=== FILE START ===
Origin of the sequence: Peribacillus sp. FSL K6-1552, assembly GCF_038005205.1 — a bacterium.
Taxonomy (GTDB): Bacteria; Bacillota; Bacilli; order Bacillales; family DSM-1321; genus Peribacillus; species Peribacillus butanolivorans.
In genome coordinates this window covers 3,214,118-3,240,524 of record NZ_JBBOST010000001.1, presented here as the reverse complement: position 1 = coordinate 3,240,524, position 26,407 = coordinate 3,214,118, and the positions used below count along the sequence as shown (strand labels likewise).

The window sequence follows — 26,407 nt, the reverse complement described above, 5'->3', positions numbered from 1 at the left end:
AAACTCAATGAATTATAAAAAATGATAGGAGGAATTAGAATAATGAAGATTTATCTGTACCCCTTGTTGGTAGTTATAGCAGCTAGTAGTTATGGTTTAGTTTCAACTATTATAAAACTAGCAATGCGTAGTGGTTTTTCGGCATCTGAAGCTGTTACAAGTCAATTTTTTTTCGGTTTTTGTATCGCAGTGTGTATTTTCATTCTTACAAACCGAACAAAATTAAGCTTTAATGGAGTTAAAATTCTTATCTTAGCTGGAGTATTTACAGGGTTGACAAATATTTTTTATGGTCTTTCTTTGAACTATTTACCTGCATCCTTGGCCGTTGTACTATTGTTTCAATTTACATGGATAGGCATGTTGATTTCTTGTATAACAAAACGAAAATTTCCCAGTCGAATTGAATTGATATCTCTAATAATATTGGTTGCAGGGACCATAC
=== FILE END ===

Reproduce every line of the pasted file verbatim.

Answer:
Origin of the sequence: Peribacillus sp. FSL K6-1552, assembly GCF_038005205.1 — a bacterium.
Taxonomy (GTDB): Bacteria; Bacillota; Bacilli; order Bacillales; family DSM-1321; genus Peribacillus; species Peribacillus butanolivorans.
In genome coordinates this window covers 3,214,118-3,240,524 of record NZ_JBBOST010000001.1, presented here as the reverse complement: position 1 = coordinate 3,240,524, position 26,407 = coordinate 3,214,118, and the positions used below count along the sequence as shown (strand labels likewise).

The window sequence follows — 26,407 nt, the reverse complement described above, 5'->3', positions numbered from 1 at the left end:
AAACTCAATGAATTATAAAAAATGATAGGAGGAATTAGAATAATGAAGATTTATCTGTACCCCTTGTTGGTAGTTATAGCAGCTAGTAGTTATGGTTTAGTTTCAACTATTATAAAACTAGCAATGCGTAGTGGTTTTTCGGCATCTGAAGCTGTTACAAGTCAATTTTTTTTCGGTTTTTGTATCGCAGTGTGTATTTTCATTCTTACAAACCGAACAAAATTAAGCTTTAATGGAGTTAAAATTCTTATCTTAGCTGGAGTATTTACAGGGTTGACAAATATTTTTTATGGTCTTTCTTTGAACTATTTACCTGCATCCTTGGCCGTTGTACTATTGTTTCAATTTACATGGATAGGCATGTTGATTTCTTGTATAACAAAACGAAAATTTCCCAGTCGAATTGAATTGATATCTCTAATAATATTGGTTGCAGGGACCATAC